Facts by Age Groups


What’s Happening – Increase Risk of Breaking Bones

In this decade osteoporosis becomes a bigger issue for men. Men are about 10 years behind women in risk of fracture unless there are underlying risk factors.

Spine fractures are more common. Raising a window or lifting a box of books, may increase the load on an individual spine segment causing a fracture. However, only an estimated 20 to 30% of spine fractures are associated with pain and come to clinical attention. Once you have had one fracture you at high risk for another, so it’s important to know if you have had a silent fracture.

Falls dramatically increase in the 70s and into later years. A fall from standing height can cause devastating consequences, particularly fractures of the wrist, shoulder, and hip if you have low bone density.

A loss of muscle mass with aging leads to reduced muscle strength and an increased risk of falling. The strength of the quadriceps muscles, which are in the front of your thigh, is a risk factor for falls and fractures. Difficulty rising from a chair or difficulty going up stairs may be an indicator of decreased leg strength.

Low vitamin D is also associated with muscle strength and falls. Vitamin D supplementation of about 800 IU a day decreases the risk of falls. Quadriceps strength is higher with sufficient amounts of vitamin D.

Bone Health Tips for Your 70s

Men, it is time for your evaluation of bone mass. All men age 70 and over should talk with their doctor about scheduling a bone density DXA scan along with a Vertebral Fracture Assessment that looks for spine fractures.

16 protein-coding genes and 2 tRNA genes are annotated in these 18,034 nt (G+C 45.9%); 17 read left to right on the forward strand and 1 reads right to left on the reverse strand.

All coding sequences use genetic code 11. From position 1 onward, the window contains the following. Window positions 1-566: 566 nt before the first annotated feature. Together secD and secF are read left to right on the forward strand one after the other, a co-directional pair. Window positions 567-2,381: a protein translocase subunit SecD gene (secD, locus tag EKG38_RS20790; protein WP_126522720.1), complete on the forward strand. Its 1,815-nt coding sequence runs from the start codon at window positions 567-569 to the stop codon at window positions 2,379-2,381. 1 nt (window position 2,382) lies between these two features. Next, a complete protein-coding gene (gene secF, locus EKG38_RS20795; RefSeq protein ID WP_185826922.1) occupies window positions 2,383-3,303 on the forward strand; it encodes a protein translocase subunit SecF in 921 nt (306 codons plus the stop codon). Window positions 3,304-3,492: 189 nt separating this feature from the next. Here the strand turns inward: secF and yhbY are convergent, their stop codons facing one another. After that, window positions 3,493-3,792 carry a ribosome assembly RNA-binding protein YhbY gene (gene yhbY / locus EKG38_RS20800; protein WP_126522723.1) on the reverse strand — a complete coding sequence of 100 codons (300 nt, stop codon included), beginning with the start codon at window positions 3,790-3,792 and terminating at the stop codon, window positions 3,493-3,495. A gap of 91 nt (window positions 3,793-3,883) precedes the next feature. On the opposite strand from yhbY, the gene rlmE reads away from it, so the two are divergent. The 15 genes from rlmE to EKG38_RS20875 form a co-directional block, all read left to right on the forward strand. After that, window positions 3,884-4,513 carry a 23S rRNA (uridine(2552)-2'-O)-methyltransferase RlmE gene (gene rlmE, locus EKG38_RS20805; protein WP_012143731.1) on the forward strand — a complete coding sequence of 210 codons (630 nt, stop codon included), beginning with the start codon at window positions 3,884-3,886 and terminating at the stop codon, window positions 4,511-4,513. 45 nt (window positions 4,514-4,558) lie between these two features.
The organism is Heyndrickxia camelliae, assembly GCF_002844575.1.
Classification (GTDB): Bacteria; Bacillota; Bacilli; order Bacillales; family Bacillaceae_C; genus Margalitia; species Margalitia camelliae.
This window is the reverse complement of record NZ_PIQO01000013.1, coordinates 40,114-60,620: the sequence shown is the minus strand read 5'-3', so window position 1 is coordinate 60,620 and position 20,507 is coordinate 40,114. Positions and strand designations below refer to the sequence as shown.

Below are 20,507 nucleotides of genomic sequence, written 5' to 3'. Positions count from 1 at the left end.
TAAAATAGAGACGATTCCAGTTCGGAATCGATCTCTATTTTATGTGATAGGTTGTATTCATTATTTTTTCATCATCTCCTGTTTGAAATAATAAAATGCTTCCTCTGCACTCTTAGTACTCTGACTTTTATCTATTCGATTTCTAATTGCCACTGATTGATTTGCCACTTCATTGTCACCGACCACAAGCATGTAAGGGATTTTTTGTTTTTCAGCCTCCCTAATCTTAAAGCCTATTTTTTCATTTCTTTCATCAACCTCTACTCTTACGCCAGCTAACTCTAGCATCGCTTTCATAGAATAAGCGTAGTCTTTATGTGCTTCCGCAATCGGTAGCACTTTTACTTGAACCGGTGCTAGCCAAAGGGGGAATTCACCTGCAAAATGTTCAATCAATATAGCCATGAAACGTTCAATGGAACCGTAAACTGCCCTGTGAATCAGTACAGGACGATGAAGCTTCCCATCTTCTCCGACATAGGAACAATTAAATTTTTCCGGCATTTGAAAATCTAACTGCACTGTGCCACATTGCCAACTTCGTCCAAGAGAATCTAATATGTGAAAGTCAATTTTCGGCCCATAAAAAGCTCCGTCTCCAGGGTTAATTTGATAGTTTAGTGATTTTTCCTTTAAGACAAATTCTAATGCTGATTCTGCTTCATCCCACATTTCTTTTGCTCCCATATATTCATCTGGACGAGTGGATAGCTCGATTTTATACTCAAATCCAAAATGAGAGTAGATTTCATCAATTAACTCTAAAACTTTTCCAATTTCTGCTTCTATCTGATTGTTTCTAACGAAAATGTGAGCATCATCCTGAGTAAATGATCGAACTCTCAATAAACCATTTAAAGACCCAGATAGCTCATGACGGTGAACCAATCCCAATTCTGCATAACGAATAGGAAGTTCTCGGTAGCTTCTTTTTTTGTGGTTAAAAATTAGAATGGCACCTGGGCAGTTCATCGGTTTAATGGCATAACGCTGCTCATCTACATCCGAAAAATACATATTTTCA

Women, if you are having a first or follow-up DXA scan, ask about including the scan of your upper and lower spine to look for silent spine fractures. The additional test done on the DXA scanner is called a Vertebral Fracture Assessment.

Calcium intake recommendations increase for men. Vitamin D increases to 800 IU a day. The amount of vitamin D needed to maintain a sufficient level may be higher. Based on your risks, your doctor may determine your individual amount by ordering a vitamin D blood level.

Bone healthy measures for your 70s include:

1. Calcium

  • Recommended calcium intake is increases to 1200 milligrams a day for men. Women recommended intake is also 1200 milligrams.
  • Try to cover the recommended amount from food sources.
  • If you fall short, do a menu makeover or use a dietary supplement.

2. Vitamin D

  • Recommendations increase to 800 IU per day with no more than 4000 IU per day.
  • Diet may not supply sufficient vitamin D; a supplement to diet may be needed.

3. Diet

  • Eat a lean protein source at every meal.
  • Stay away from the saltshaker and processed foods high in salt.

4. Exercise

  • Focus on balance and agility activities.
  • Include back strengthening exercises to increase back extensor muscle strength that may decrease risk of spine fractures.

Strengthen leg muscles to decrease the risk of falls.
Do whole-body progressive resistive training 3 times a week.

If you have had a fracture, these general measures are usually not enough to decrease the risk of more. Discuss with your doctor, your treatment options that include FDA-approved osteoporosis medicines that are effective in lowering your risk of fracture. Consult a physical therapist or other exercise professional for instruction and modification of your exercise and day-to-day activities.